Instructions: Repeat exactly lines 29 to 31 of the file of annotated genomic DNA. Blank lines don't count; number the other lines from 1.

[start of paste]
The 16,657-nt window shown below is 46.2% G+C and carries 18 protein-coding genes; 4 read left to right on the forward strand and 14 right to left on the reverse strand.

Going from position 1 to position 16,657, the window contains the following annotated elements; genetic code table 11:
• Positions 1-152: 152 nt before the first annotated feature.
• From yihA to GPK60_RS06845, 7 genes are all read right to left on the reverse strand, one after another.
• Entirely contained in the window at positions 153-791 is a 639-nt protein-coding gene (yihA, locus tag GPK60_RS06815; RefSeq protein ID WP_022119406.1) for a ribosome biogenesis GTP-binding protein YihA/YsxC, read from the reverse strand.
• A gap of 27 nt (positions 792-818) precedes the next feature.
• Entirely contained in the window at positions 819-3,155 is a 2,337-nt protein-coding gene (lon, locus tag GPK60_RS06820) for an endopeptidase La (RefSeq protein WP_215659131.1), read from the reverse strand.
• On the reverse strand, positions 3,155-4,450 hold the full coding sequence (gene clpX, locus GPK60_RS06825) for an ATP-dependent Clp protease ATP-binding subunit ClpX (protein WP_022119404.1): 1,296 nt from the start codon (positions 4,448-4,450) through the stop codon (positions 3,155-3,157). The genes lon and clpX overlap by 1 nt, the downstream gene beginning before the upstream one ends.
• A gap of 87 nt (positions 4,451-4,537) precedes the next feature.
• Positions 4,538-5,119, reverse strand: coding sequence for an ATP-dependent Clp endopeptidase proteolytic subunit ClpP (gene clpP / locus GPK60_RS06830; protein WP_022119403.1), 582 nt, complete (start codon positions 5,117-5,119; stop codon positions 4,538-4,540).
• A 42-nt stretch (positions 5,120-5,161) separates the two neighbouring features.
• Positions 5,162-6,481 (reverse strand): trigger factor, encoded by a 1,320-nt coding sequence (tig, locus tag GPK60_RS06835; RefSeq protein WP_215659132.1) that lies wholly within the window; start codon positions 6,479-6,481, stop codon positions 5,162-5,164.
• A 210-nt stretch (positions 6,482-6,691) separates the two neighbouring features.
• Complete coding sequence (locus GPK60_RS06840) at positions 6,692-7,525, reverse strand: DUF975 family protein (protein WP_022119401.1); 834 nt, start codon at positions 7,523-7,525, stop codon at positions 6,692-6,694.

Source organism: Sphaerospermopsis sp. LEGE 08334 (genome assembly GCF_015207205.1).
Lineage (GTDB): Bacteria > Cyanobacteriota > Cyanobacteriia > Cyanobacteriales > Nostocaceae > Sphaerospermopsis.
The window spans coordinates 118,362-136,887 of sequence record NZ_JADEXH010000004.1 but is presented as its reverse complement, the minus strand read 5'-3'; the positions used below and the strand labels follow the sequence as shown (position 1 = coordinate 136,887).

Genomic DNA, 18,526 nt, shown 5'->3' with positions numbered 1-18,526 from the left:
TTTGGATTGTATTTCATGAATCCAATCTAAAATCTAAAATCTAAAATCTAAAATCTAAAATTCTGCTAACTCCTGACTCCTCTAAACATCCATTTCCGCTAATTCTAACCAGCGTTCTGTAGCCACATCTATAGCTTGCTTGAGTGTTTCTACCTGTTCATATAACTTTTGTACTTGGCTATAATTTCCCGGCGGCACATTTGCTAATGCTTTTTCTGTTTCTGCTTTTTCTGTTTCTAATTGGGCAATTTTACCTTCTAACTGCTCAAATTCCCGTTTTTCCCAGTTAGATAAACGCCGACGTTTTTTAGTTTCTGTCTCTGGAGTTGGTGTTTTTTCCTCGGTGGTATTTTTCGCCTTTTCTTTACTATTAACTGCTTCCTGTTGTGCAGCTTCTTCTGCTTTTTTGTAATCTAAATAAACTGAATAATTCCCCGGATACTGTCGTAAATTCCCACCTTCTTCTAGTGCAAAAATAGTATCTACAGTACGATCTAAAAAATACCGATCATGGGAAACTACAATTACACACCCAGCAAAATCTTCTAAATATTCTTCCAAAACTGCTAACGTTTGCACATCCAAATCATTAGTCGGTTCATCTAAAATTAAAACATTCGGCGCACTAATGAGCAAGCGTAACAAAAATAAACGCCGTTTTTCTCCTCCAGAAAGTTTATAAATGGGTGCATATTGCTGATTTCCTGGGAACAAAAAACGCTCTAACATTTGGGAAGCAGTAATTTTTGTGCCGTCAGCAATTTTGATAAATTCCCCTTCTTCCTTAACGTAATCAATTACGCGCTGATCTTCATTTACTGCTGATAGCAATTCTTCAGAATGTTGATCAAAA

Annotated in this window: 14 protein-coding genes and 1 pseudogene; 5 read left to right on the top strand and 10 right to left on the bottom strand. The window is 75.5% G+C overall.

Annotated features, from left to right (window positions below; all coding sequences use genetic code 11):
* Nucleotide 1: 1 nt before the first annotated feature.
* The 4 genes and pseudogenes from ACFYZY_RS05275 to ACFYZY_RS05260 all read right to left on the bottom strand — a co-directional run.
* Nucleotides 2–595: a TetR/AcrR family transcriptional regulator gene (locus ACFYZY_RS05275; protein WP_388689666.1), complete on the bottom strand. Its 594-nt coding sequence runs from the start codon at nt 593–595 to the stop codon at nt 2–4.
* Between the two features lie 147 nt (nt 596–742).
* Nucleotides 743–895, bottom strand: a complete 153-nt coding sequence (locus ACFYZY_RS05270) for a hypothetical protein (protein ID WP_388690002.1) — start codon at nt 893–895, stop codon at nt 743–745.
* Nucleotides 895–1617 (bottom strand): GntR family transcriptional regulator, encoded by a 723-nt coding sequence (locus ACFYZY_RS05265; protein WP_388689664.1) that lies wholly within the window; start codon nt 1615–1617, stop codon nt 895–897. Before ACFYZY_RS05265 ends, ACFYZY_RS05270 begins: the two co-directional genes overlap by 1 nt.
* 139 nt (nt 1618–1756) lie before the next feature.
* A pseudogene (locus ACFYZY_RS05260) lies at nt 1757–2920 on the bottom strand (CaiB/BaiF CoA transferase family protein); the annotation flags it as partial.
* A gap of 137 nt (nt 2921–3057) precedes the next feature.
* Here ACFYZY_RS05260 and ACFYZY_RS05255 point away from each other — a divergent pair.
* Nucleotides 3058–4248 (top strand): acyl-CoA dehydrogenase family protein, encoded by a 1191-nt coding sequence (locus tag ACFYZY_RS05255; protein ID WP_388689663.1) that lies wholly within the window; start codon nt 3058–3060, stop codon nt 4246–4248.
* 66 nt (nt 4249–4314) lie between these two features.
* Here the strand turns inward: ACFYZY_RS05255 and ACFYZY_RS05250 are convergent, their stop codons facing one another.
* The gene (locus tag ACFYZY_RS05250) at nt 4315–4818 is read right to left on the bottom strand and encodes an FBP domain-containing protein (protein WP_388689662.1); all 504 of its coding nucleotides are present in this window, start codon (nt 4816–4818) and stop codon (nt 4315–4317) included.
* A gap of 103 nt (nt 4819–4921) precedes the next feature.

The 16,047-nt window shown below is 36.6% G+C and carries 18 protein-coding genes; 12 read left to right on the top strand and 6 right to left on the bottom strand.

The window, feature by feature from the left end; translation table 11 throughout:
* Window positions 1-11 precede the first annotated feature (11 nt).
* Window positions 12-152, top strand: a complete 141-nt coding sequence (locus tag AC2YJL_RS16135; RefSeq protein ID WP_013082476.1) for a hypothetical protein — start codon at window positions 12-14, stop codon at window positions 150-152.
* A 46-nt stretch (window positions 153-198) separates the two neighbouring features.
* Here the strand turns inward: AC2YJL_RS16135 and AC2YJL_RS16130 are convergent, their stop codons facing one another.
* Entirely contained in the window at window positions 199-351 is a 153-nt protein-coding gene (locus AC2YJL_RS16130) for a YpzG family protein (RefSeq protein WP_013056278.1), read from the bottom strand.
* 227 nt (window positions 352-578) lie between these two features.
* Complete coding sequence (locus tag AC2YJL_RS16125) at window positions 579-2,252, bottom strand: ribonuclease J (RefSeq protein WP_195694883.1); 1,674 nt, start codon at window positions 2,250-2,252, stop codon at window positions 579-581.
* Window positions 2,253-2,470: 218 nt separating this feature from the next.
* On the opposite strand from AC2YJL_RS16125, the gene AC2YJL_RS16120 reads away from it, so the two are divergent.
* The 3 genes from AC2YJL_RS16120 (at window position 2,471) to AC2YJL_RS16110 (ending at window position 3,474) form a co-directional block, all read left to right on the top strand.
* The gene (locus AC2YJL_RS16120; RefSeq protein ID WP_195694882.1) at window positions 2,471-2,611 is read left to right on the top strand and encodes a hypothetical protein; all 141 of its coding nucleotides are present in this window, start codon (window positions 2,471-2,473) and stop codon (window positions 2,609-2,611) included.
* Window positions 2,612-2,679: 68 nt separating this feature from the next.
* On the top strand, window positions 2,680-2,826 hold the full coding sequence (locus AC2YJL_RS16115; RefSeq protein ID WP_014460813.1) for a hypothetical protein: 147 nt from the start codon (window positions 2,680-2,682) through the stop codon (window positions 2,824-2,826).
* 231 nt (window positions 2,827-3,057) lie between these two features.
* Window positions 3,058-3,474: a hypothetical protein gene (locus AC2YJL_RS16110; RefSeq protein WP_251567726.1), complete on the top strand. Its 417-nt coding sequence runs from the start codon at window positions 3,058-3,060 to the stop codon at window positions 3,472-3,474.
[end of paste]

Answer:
* A pseudogene (locus ACFYZY_RS05260) lies at nt 1757–2920 on the bottom strand (CaiB/BaiF CoA transferase family protein); the annotation flags it as partial.
* A gap of 137 nt (nt 2921–3057) precedes the next feature.
* Here ACFYZY_RS05260 and ACFYZY_RS05255 point away from each other — a divergent pair.